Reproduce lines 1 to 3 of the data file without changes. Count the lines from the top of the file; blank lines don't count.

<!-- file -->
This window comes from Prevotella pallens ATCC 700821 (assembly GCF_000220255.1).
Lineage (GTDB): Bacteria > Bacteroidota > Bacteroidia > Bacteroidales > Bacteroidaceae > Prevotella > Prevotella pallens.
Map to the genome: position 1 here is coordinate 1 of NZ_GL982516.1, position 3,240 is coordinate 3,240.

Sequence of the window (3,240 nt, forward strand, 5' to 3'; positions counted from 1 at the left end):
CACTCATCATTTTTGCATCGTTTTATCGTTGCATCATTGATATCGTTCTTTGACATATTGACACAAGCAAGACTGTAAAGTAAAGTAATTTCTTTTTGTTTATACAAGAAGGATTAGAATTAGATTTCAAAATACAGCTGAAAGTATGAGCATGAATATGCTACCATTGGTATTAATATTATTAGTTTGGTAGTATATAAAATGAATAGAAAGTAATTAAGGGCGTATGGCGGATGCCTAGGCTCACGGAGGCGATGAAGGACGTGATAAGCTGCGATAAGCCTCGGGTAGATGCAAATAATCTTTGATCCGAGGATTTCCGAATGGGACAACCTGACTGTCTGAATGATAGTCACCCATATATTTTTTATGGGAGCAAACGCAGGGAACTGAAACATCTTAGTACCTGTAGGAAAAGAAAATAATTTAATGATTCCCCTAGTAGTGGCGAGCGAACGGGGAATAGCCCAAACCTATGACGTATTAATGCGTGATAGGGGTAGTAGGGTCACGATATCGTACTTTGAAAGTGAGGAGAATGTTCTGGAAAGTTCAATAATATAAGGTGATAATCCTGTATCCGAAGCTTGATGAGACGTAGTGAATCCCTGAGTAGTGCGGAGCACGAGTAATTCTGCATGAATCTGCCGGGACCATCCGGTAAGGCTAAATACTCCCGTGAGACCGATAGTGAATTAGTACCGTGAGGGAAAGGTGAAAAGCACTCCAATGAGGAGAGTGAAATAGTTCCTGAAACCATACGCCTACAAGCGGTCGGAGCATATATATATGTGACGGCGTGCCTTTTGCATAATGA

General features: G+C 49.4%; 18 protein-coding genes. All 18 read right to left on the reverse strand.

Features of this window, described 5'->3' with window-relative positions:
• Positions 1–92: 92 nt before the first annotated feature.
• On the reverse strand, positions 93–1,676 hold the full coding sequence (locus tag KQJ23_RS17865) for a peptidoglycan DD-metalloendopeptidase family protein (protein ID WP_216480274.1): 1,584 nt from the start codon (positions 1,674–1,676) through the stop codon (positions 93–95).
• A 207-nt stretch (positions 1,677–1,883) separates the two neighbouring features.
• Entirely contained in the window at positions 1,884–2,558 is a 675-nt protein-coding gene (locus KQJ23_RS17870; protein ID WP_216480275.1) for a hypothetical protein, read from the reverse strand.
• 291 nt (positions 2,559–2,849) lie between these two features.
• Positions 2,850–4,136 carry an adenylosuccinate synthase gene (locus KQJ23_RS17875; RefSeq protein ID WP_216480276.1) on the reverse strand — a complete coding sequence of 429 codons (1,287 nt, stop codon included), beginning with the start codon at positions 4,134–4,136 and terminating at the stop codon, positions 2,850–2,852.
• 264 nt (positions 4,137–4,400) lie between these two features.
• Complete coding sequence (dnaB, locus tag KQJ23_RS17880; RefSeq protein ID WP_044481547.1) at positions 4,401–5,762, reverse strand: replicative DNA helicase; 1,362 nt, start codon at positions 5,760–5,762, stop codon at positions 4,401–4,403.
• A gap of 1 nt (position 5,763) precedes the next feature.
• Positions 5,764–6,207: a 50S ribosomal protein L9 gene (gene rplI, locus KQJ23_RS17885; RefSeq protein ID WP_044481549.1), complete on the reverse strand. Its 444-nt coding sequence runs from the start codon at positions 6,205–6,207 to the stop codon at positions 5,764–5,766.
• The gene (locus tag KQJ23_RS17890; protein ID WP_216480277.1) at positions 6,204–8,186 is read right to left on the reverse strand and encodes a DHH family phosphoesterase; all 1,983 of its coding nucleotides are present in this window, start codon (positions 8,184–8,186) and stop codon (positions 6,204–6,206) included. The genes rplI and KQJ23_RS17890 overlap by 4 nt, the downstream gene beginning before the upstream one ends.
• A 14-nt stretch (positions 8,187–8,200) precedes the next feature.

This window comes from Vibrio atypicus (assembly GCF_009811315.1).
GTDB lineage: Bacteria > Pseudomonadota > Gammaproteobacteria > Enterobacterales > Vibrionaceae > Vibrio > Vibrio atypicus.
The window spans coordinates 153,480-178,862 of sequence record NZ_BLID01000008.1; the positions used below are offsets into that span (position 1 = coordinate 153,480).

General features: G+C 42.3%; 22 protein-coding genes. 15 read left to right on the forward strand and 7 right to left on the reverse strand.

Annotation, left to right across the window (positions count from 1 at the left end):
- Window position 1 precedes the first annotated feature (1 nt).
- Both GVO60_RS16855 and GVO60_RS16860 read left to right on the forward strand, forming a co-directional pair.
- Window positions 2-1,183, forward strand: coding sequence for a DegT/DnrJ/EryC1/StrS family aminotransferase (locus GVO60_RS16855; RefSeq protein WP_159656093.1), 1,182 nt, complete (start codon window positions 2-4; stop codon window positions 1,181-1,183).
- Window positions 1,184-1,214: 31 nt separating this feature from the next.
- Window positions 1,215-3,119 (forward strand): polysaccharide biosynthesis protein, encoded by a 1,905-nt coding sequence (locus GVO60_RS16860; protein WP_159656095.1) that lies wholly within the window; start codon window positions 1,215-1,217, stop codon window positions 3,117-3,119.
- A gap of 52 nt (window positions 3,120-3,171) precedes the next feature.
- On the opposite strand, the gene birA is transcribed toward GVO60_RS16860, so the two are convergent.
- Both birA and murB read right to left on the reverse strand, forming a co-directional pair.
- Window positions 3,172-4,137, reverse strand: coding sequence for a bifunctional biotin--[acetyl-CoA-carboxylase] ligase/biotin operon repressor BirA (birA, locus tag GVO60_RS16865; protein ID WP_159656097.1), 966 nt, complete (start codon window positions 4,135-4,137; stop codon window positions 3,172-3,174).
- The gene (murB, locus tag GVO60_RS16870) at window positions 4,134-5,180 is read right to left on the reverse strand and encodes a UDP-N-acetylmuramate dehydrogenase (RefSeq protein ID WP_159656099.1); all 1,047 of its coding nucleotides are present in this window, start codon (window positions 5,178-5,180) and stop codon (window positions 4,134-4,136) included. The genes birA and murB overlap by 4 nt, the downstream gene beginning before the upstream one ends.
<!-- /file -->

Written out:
This window comes from Prevotella pallens ATCC 700821 (assembly GCF_000220255.1).
Lineage (GTDB): Bacteria > Bacteroidota > Bacteroidia > Bacteroidales > Bacteroidaceae > Prevotella > Prevotella pallens.
Map to the genome: position 1 here is coordinate 1 of NZ_GL982516.1, position 3,240 is coordinate 3,240.